Michelle Pugle is an expert health writer with nearly a decade of experience contributing accurate and accessible health information to authority publications.
Melissa Nieves, LND, RD, is a registered dietitian working for a private practice.
The Golo diet is a weight loss diet. People on the Golo diet are encouraged to restrict calories to 1,300 to 1,500 per day and eat nutritionally-dense whole foods while avoiding processed foods and adding 15 minutes of daily exercise to their lifestyle. Part of the diet also includes taking a nutritional supplement called Release made by the diet maker. 
In this article, you’ll learn about the Golo diet benefits and how the diet works, including what to expect, what to eat, and what to avoid. 
Erik Witsoe / EyeEm / Getty Images
Weight loss benefits expected in people with obesity can include an average weight loss of 20 pounds within the first 90 days and an average of 48 pounds lost over a year, according to the Golo website.
However, peer-reviewed clinical studies on the Golo diet are lacking. The two most commonly cited research studies include one pilot study by the maker that didn’t have a placebo or control group. A placebo group is necessary for making accurate conclusions about whether or not specific interventions were effective. Third-party testing is also standard practice to avoid conflict of interests in study design and results.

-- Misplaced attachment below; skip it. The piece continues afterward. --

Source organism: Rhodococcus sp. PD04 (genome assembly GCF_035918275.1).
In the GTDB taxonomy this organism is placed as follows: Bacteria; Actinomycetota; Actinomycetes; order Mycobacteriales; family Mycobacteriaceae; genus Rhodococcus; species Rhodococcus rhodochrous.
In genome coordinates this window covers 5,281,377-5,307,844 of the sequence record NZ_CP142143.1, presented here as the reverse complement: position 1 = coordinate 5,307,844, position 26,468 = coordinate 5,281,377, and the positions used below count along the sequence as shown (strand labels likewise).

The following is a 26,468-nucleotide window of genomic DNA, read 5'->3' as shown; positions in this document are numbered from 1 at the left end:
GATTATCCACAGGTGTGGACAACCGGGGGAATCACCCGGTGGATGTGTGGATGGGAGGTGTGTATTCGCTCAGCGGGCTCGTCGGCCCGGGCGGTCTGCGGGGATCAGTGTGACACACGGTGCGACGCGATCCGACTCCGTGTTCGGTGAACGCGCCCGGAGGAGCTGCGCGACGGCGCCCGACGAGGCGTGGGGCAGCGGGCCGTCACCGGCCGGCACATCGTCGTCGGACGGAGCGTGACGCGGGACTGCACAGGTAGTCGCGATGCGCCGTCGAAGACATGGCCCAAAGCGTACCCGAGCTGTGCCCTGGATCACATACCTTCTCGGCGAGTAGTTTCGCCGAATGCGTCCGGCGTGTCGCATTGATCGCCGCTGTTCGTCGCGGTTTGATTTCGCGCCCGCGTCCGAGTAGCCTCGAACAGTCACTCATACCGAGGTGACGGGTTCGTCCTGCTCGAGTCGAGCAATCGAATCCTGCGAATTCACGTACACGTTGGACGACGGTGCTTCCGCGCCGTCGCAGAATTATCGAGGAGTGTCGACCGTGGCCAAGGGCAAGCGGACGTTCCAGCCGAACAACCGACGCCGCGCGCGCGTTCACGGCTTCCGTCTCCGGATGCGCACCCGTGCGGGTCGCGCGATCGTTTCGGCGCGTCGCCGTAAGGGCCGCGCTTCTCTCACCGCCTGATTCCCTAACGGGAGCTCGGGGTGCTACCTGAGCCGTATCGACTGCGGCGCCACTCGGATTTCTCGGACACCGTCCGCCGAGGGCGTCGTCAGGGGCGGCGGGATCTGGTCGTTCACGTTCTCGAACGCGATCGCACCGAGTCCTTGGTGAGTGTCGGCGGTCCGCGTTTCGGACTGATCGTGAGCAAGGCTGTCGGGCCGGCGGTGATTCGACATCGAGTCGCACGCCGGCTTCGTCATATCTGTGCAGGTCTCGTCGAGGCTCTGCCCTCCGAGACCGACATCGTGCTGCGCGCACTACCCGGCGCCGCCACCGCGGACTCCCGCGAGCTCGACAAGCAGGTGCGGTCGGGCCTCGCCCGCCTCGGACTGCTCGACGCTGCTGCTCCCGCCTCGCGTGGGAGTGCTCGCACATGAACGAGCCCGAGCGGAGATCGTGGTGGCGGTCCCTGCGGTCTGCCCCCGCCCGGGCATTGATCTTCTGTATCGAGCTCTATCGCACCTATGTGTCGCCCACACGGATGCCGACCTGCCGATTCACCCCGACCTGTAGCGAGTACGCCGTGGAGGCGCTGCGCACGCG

While the Golo diet is associated with weight loss in pilot studies conducted by the diet maker, the diet and its accompanying supplement release have not been evaluated by the U.S. Food and Drug Administration (FDA).

One study published in 2019 suggests an average weight loss of about 1 pound per week in people with obesity. Participants who followed the Golo diet guidelines saw an average weight loss, for example, of 13 pounds in 13 weeks (compared with a placebo group who lost an average of 7.5 pounds).
Still, it’s difficult to conclude the efficacy of the Golo diet and release supplement due to the small sample size (68 participants) and lack of participant follow-up after 13 weeks. 
The company website claims the diet works by addressing insulin resistance. Insulin resistance, they claim, is at the root of why it’s challenging to lose weight. The Golo diet metabolic plan works for weight loss in people with obesity because it requires calorie restriction, diet changes, and increased physical activity (15 minutes per day). 
Along with managing stress and getting adequate sleep, the Centers for Disease Control and Prevention (CDC) says such lifestyle changes are beneficial for reversing insulin resistance. Food recommendations include eating whole foods that support healthy insulin levels, avoiding highly processed foods, and taking Release supplements. Additionally, 15 minutes of physical activity is recommended per day.